6. Create a Friendly Finder program and give those who find lost pets everything they need to hold onto them!
According to LifeLine Animal Project, “This has been a great way to divert lost pets from having to spend even one night in a shelter. We ask our community finders to consider keeping the pet for just five days during the ‘hold’ period until that pet becomes available for adoption.” Here is an example of how LifeLine promotes this program on social media. This program has been a success not only for dogs and cats, but for one lucky chicken, too! Here is how to set it up in Chameleon.
7. Help families keep their homes.
As the federal eviction moratorium expires we’re going to see an increase in families losing their homes. This may result in more cats, dogs, and other pets entering your shelter, so consider taking a proactive approach. Be part of an eviction prevention fair in your community. Use this as an opportunity to counsel pet owners on how to get help if faced with eviction. Ask your entire staff and volunteer team to read the Eviction Response Tool Kit, and talk about how you can use it to keep families together in your community.
8. Create a safety net foster program (for owned pets).
Create a safety net foster program (for owned pets) like the one at LifeLine Animal Project to help pet owners in housing transition or crisis find temporary foster homes for their pets. Here is another great example of a successful safety net foster program. Follow these tips for recruiting more foster caregivers.
9. Create a matchmaker list to leverage every possible adopter and foster.
With so many animal services becoming remote, most organizations have a way for potential foster caregivers and adopters to reach out about pets they’re interested in adopting. It’s easy! All potential adopters and fosters fill out a form about what they’re looking for (in general terms), and then are matched with incoming pets. Here’s how the foster-on-deck program at HASS pilot shelter Humane Rescue Alliance works. This is part of the HASS Intake-to-Placement element—and at Pima Animal Care Center, using a matchmaker list shortened the length of stay for pets to just three days, versus 10 days for pets not matched on intake. Further streamline your foster program with these tips.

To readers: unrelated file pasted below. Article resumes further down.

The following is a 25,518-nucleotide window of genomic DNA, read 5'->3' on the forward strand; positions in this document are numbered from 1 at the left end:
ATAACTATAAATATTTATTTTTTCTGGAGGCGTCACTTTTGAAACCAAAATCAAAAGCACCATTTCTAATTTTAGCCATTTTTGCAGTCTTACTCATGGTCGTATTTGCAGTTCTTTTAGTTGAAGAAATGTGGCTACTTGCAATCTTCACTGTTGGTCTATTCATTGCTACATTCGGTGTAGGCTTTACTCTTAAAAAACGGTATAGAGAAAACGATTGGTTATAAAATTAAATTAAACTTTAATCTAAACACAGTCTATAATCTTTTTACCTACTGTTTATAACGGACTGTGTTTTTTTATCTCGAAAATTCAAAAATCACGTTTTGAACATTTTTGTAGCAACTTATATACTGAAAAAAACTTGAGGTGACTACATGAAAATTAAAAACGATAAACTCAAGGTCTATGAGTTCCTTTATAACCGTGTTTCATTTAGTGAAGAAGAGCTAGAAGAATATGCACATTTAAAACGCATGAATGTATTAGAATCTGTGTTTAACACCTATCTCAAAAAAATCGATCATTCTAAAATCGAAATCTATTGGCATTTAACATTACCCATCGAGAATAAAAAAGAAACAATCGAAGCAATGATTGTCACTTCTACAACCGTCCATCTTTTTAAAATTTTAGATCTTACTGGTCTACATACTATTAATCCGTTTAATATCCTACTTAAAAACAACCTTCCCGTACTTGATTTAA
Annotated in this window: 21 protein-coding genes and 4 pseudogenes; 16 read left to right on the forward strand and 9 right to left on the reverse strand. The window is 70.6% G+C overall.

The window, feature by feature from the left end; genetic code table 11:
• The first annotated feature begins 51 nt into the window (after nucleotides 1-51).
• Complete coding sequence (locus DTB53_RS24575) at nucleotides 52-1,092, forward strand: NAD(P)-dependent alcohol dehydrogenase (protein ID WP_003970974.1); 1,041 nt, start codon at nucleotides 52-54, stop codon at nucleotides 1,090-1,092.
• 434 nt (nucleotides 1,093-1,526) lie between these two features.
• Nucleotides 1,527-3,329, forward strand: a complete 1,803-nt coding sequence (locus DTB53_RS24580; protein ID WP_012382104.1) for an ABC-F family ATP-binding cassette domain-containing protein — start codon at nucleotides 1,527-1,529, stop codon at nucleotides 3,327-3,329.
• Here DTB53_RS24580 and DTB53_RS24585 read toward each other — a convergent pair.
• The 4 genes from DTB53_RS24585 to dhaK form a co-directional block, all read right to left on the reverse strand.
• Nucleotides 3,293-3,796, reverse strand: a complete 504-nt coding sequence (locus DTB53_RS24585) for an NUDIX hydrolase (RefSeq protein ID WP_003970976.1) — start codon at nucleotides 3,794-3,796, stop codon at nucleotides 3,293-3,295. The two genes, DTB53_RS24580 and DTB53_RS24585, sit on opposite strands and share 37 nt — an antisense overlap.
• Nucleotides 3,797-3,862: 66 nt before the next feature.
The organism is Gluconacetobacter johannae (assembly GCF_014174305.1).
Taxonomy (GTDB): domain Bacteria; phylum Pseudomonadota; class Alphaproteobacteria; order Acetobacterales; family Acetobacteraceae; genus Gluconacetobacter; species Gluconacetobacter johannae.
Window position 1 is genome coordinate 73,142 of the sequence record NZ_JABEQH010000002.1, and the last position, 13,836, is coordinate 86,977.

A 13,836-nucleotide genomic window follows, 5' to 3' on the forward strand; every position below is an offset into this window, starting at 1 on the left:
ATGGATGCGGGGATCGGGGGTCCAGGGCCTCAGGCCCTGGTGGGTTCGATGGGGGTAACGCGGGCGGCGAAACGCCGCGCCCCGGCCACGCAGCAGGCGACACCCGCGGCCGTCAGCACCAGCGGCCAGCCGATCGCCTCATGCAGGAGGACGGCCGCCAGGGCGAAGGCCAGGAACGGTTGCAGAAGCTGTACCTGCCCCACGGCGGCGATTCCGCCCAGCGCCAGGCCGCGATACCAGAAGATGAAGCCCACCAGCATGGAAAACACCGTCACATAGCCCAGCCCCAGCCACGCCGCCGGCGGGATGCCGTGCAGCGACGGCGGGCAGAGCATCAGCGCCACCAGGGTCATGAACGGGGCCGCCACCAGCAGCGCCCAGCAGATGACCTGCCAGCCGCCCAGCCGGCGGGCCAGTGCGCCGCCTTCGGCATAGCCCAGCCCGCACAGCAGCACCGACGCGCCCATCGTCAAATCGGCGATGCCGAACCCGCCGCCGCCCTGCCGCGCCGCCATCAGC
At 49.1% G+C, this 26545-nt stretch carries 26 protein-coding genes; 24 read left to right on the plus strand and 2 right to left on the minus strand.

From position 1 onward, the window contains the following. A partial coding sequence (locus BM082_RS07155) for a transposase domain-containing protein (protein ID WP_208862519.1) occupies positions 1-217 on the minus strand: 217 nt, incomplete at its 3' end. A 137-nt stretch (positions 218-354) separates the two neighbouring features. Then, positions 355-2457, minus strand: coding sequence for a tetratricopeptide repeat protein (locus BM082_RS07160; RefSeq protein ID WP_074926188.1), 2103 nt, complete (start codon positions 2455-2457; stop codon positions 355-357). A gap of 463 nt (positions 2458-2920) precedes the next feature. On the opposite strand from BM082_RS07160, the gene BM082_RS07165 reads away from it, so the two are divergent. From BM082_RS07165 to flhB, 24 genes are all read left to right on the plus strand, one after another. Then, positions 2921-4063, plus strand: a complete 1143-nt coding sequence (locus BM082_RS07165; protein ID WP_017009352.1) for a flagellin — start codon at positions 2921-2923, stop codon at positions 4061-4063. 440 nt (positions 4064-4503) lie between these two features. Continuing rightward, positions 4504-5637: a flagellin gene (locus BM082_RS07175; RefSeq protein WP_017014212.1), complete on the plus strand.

10. Embrace supported self-rehoming.
Greenville Animal Care created an entire self-rehoming program. In their first several months, they kept more than 500 pets out of the shelter by using both Home-to-Home, Rehome software, and with staff helping pet owners make the rehoming placements themselves. The potential return on investment of this program is huge and you can learn how to do it here.
11. Return pets in the field.
Make sure all your animal control officers have microchip scanners on their trucks. Empower them to get lost pets home without them having to enter the shelter. One county reported their animal control was able to return 56% of lost pets home without them having to go to the shelter.
12. Clear your long stay pets out of the system, faster.
Work backwards off your long-stay list. Engage staff and volunteers to be part of getting these pets into homes and out of the shelter. Here’s how.